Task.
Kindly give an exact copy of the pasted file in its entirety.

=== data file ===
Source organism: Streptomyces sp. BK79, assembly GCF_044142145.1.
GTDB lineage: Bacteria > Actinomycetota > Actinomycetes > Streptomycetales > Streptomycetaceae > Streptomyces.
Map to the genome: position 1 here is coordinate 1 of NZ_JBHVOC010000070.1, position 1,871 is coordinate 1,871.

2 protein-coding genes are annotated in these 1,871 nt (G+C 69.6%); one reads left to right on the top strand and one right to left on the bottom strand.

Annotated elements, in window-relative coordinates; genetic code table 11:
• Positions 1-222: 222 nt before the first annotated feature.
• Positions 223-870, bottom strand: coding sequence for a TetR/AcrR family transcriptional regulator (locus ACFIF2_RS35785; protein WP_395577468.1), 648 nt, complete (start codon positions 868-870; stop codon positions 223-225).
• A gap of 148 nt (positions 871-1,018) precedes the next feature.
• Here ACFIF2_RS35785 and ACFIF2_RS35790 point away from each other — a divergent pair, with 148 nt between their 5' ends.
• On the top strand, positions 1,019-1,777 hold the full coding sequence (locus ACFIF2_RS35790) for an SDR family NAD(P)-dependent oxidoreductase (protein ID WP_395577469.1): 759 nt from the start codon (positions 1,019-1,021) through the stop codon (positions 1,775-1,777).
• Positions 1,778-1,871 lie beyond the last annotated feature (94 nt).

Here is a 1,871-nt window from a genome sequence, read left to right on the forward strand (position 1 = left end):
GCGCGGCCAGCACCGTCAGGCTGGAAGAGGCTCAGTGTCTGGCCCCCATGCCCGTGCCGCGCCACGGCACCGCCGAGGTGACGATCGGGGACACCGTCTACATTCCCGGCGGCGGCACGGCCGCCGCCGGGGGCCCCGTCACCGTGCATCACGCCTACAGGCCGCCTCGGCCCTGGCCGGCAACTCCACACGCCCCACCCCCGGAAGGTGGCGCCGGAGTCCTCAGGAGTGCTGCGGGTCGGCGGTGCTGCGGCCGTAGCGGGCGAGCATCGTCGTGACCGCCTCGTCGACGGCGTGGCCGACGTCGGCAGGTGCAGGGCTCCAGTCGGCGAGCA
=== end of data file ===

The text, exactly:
Source organism: Streptomyces sp. BK79, assembly GCF_044142145.1.
GTDB lineage: Bacteria > Actinomycetota > Actinomycetes > Streptomycetales > Streptomycetaceae > Streptomyces.
Map to the genome: position 1 here is coordinate 1 of NZ_JBHVOC010000070.1, position 1,871 is coordinate 1,871.

2 protein-coding genes are annotated in these 1,871 nt (G+C 69.6%); one reads left to right on the top strand and one right to left on the bottom strand.

Annotated elements, in window-relative coordinates; genetic code table 11:
• Positions 1-222: 222 nt before the first annotated feature.
• Positions 223-870, bottom strand: coding sequence for a TetR/AcrR family transcriptional regulator (locus ACFIF2_RS35785; protein WP_395577468.1), 648 nt, complete (start codon positions 868-870; stop codon positions 223-225).
• A gap of 148 nt (positions 871-1,018) precedes the next feature.
• Here ACFIF2_RS35785 and ACFIF2_RS35790 point away from each other — a divergent pair, with 148 nt between their 5' ends.
• On the top strand, positions 1,019-1,777 hold the full coding sequence (locus ACFIF2_RS35790) for an SDR family NAD(P)-dependent oxidoreductase (protein ID WP_395577469.1): 759 nt from the start codon (positions 1,019-1,021) through the stop codon (positions 1,775-1,777).
• Positions 1,778-1,871 lie beyond the last annotated feature (94 nt).

Here is a 1,871-nt window from a genome sequence, read left to right on the forward strand (position 1 = left end):
GCGCGGCCAGCACCGTCAGGCTGGAAGAGGCTCAGTGTCTGGCCCCCATGCCCGTGCCGCGCCACGGCACCGCCGAGGTGACGATCGGGGACACCGTCTACATTCCCGGCGGCGGCACGGCCGCCGCCGGGGGCCCCGTCACCGTGCATCACGCCTACAGGCCGCCTCGGCCCTGGCCGGCAACTCCACACGCCCCACCCCCGGAAGGTGGCGCCGGAGTCCTCAGGAGTGCTGCGGGTCGGCGGTGCTGCGGCCGTAGCGGGCGAGCATCGTCGTGACCGCCTCGTCGACGGCGTGGCCGACGTCGGCAGGTGCAGGGCTCCAGTCGGCGAGCA